Can democracy grow in an Islamic desert?
By Jonathan Schanzer - Jerusalem Post (Book Review) - June 13, 2003
(No URL available)

After Jihad: America and the Struggle for Islamic Democracy by Noah Feldman. Farrar Straus & Giroux.
260 pp. $24

At a time when American administrators in Iraq are eager to build bridges between Islam and democracy, Noah Feldman's enthusiastically optimistic views on the subject
just landed him a job at the Office for Reconstruction and Humanitarian Assistance in Iraq. His task: helping USand Iraqi democrats draft a new Iraqi constitution.

A 32-year-old assistant professor at New York University Law School, Feldman holds a BA in Near Eastern studies from Harvard, a law degree from Yale, and a Ph.D. in Islamic thought from Oxford. He's reportedly fluent in Arabic, too. In the new book which drew him to everyone's attention, After Jihad: America and the Struggle for Islamic Democracy, he takes a 'why not?' approach to Islam and democracy.
Using Western logic and pandering to a Western audience, he claims that both Islam and democracy are flexible ideas that can work together if Muslims put their minds to it.

That may be the case; millions of Muslim democrats have found a way to reconcile their faith with liberal governance. Unfortunately, in today's Muslim world, the more rigid traditionalists are often unwilling to compromise over the role of Shari'a in daily life,and to our chagrin, Islamic moderates are marginalized. So while Islamand democracy can work, and while it is in everyone's interest to find areas of overlap between the two, Feldman has in many ways ignored certain realities. He fails to draw from the hundreds of volumes ofIslamic jurisprudence produced over 1,400 years that often argue to the contrary, and fails to explain why democracy has yet to truly take root in the Muslim world.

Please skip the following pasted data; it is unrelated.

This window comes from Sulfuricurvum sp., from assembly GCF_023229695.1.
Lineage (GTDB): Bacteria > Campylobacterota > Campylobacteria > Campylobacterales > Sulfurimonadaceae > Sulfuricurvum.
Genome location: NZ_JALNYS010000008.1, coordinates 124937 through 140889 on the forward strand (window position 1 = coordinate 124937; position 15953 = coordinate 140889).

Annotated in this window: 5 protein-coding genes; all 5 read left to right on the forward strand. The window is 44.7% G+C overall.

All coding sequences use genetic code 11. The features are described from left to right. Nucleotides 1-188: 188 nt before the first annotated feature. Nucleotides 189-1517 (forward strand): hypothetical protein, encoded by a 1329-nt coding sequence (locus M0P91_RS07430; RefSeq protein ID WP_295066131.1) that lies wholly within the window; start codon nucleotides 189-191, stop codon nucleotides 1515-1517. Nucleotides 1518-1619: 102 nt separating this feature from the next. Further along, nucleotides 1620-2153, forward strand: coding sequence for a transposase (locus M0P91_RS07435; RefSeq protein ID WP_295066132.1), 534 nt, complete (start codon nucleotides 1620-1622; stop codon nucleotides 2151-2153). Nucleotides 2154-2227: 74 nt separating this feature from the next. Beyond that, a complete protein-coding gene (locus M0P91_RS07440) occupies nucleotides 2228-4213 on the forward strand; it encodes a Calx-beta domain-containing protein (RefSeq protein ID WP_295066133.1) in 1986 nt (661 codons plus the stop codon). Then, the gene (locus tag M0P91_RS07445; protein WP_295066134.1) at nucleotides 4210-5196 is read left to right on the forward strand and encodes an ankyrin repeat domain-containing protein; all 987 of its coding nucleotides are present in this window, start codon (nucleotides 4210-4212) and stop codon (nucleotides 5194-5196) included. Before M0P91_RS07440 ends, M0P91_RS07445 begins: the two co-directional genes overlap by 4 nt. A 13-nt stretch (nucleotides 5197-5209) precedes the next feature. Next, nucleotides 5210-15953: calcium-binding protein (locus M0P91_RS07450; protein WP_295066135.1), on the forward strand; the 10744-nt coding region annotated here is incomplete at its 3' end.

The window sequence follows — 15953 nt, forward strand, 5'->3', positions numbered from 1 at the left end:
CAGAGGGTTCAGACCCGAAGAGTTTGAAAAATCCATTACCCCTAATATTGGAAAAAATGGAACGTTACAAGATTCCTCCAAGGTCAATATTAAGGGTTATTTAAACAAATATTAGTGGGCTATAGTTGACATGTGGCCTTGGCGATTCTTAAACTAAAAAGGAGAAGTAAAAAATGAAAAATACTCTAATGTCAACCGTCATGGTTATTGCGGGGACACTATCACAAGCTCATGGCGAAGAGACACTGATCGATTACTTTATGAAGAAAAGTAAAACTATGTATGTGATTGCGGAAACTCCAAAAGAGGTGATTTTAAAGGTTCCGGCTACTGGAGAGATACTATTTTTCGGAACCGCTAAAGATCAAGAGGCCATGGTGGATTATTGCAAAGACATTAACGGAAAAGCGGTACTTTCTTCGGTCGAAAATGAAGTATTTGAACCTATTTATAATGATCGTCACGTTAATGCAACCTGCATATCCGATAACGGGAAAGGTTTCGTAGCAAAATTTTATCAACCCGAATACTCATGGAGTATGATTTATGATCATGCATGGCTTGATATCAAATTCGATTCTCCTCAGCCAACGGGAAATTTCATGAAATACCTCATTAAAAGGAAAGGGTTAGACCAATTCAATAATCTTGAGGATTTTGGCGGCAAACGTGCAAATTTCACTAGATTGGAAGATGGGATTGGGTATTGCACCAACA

As scholar of Islam Fatima Mernissi notes, many Muslims have traditionally 'fought against the advances of Enlightenment philosophy and banned Western humanism as foreign and 'imported,' calling the intellectuals who study it enemy agents and traitors to the nationalist cause.' This is certainly one of the biggest impediments - and something not even mentioned in After Jihad.

Among other problems, Feldman believes that 'unequal treatment of women, while reprehensible, should not be seen as an insurmountable barrier to democracy.' This kind of apologist thinking encourages Muslim democrats to ignore one of their greatest challenges. Feldman states that in Muslim theology 'everyone is equal before God.' Yet he neglects to mention that many interpretations of Islam hold a view of Christianity and Judaism as second-class religions (as seen through thepre-modern Dhimmi system, and even in some modern states like Sudan).Non-monotheists rank even lower; historically, many were slaves. These may be insurmountable obstacles in the struggle to synthesize Islam and democracy.

Moreover, Martin Kramer, an eminent scholar of Islam, points out that pre-modern, orthodox interpretations aspire to dominate other systems rather than work with them. Similarly, among modern Islamists, the Muslim faith is hailed as 'the final system, come to supersede capitalism and communism as the true key to power in this world. To fulfill its destiny, it must capture the state and rule.' Does this work with democracy?